As emotional and irrational as things got, the end result was about as mundane and rational as business gets. In hindsight, none of this should be that surprising.
- Powerful businessmen acted like powerful businessmen--using the lockout process to squeeze profits and power from a union they believed was getting too rich and powerful.
- Proud competitors acted like proud competitors--refusing to roll over in a transparent power play, ultimately opting for a legal option that was so risky for everyone, it pushed them all toward a deal.
- David Stern acted like David Stern--the commissioner who's always seemed kind of like a dictator, but always manages just enough benevolence to avert a coup.
It was a microcosm of greed's ability to obscure sanity, and then it wasn't. It was a referendum on just how powerful newly-empowered superstars have become, and then it wasn't. It was a complete middle finger to fans, reason, and fans' ability to reason. And then it wasn't.
It was miserable and apparently neverending, and then it ended and now basketball's starting.
We really were close to something like armageddon; maybe a tipping point in labor relations in pro sports, or maybe just a year or two sacrificed for nothing, killing basketball's good will along the way. We'll never know how it would've ended because THANK GOD it ended.
There was brute force and finesse, there was latent and blatant loathing, there was misery on all sides, and in the end it turns out that this was all part of the process. As outsiders, then, if there''s any lesson we can take from the lockout it's that not everything has a lesson in it.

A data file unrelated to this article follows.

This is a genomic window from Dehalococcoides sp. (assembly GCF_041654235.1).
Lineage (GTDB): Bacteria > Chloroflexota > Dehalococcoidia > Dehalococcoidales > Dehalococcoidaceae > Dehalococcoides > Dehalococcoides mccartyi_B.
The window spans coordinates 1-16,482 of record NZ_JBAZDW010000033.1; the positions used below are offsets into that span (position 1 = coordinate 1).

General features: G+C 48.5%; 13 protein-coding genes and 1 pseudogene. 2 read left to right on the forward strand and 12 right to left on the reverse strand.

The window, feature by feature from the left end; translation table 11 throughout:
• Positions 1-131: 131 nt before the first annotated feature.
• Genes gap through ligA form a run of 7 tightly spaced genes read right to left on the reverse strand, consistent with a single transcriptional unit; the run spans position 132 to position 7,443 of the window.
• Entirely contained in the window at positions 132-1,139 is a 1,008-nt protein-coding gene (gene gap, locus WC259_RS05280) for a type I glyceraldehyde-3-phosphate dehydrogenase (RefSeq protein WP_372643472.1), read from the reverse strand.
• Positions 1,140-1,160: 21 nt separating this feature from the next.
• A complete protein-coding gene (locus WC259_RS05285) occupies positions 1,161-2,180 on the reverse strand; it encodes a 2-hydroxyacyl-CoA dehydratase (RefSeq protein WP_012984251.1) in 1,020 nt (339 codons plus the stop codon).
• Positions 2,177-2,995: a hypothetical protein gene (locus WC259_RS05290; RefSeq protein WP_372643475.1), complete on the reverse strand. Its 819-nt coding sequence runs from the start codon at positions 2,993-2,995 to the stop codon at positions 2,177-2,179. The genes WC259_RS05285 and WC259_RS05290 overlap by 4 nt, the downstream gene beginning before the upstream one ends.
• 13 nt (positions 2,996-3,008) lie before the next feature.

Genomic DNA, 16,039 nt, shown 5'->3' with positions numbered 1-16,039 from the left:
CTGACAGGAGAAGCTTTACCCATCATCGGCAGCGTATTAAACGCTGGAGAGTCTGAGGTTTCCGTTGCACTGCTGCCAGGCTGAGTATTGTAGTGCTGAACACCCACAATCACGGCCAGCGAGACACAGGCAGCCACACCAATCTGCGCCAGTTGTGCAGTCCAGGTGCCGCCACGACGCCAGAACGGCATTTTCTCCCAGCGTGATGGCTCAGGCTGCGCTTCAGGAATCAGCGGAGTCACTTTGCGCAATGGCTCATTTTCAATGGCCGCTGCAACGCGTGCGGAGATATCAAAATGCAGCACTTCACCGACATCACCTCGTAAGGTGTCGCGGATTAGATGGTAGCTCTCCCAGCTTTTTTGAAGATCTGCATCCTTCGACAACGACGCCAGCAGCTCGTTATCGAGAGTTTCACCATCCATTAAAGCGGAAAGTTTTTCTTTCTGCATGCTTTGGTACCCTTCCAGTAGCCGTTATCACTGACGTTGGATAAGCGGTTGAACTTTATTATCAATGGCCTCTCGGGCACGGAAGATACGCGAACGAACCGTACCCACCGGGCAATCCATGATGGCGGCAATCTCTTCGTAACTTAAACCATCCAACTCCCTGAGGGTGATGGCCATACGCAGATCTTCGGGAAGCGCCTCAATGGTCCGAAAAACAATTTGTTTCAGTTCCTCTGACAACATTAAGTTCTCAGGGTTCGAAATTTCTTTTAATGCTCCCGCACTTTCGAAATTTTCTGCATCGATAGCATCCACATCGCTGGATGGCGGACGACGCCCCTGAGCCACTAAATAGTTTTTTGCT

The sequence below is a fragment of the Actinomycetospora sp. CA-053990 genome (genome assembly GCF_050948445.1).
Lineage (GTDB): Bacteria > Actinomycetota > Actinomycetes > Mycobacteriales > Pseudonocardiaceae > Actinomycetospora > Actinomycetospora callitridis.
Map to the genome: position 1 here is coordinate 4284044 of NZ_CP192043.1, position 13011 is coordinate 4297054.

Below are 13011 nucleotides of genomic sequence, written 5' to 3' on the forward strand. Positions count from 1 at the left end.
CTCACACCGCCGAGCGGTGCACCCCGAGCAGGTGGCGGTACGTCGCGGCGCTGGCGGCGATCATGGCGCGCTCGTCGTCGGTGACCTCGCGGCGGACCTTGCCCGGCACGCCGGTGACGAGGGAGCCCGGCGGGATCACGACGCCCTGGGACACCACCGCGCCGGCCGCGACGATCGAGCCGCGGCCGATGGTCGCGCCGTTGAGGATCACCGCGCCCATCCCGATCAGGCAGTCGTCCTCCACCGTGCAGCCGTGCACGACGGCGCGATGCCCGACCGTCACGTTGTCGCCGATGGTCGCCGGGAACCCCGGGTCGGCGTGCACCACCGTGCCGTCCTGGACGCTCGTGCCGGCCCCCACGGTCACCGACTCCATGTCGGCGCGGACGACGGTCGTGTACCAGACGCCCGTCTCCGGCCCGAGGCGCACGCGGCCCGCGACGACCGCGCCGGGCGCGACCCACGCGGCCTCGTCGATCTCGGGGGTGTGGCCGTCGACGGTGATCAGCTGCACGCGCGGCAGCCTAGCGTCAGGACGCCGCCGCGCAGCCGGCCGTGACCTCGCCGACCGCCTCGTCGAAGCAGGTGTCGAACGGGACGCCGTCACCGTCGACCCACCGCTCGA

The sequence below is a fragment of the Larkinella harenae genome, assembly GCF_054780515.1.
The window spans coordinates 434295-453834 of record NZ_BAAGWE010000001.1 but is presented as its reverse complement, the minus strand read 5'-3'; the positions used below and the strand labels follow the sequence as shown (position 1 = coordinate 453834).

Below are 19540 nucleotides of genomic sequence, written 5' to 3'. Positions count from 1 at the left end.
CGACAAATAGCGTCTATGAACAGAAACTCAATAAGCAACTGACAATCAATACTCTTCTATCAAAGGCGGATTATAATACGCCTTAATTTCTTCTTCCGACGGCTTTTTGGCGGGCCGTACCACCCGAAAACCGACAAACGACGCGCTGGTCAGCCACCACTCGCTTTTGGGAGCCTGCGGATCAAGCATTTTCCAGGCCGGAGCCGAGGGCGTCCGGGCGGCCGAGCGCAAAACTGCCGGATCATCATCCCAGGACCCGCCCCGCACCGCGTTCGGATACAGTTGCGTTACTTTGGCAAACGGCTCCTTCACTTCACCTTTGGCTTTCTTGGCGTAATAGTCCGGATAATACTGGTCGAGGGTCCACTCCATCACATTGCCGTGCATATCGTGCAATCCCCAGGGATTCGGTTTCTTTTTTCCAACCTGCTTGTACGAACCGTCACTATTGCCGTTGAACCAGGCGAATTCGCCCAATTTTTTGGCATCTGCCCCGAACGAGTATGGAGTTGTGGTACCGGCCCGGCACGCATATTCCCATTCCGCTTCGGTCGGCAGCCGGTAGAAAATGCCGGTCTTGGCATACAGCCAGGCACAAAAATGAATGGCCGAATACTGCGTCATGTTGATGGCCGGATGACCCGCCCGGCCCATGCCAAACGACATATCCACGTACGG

You could say that about a significant chunk of life, actually. Life's a series of opening and closing doors, but between them is an empty hallway where we sorta just shuffle along. Going to work, running errands, paying bills, moving out of apartments, filling out applications, sitting in traffic, doing laundry, folding laundry, buying groceries, cleaning the kitchen... It's all just part of life, tedious and boring, with all the color of an empty hallway painted eggshell.
Next to that you have the NBA, an ensemble full of characters that can make you laugh out loud (Ron Artest, Zach Randolph, Stan Van Gundy), spit up your drink (Blake Griffin, Derrick Rose, Chris Paul), say mean, horrible things about people you've never met (LeBron James, Kobe Bryant, Kevin Garnett), or keep you stuck on YouTube for hours, reliving the past (Magic Johnson, Allen Iverson, Vince Carter). You don't have to love it all the time or watch all the games, but it's always there, and all the life bleeds onto a canvas that's a more colorful distraction than just about anything else sports has to offer. But the lockout was the NBA's empty hallway the past six months.
There were two doors at the end, and ultimately the players and owners chose the one that brought basketball back much earlier than anyone expected. Maybe it shouldn't be that surprising in hindsight, and it's definitely not some sweeping miracle because it's all just a game and none of this is going to cure cancer. But man.... As the rest of us shuffle through various hallways of our own, it's pretty great knowing pro basketball will be there again, entertaining us along the way.